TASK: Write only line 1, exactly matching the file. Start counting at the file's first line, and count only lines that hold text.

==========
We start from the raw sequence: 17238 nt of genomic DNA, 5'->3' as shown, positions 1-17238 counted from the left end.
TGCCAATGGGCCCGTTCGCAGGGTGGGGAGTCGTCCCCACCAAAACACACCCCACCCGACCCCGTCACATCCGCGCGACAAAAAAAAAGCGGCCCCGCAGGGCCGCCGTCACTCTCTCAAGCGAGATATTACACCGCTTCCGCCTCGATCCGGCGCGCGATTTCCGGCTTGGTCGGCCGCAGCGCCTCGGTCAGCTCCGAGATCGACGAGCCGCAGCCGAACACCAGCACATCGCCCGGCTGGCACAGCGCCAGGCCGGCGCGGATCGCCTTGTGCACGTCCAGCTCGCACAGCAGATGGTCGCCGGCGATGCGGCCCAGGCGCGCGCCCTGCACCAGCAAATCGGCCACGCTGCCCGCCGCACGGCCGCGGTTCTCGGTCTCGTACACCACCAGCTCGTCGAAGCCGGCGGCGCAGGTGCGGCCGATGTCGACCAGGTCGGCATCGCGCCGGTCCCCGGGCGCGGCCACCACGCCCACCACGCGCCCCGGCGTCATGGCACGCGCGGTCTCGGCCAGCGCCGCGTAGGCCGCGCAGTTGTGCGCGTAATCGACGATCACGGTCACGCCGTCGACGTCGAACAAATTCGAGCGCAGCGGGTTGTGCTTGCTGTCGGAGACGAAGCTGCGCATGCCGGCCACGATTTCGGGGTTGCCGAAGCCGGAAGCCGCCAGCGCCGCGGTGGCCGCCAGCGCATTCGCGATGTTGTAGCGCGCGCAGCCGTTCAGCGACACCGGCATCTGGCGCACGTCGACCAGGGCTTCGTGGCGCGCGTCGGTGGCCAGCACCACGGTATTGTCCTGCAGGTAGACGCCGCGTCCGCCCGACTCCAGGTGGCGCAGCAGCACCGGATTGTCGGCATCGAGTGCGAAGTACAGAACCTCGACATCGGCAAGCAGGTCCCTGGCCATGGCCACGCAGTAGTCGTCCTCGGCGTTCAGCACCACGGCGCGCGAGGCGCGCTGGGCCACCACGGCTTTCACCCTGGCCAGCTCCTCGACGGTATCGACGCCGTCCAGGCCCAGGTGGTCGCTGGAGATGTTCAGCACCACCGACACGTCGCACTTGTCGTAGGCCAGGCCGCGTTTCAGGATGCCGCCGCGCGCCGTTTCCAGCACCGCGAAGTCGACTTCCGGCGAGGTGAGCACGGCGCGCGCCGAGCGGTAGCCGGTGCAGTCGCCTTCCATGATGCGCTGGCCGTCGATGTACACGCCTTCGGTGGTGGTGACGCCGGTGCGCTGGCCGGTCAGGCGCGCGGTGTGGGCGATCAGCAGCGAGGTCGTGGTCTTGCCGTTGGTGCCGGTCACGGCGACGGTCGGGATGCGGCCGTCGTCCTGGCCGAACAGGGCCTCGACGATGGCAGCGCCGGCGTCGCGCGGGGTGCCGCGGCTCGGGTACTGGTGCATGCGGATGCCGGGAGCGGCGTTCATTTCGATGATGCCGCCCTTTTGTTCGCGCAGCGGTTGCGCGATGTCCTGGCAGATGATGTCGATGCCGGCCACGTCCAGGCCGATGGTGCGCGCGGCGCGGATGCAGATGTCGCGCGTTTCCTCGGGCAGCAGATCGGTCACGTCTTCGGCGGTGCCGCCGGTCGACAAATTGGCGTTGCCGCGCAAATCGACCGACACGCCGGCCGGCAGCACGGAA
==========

We start from the raw sequence: 17238 nt of genomic DNA, 5'->3' as shown, positions 1-17238 counted from the left end.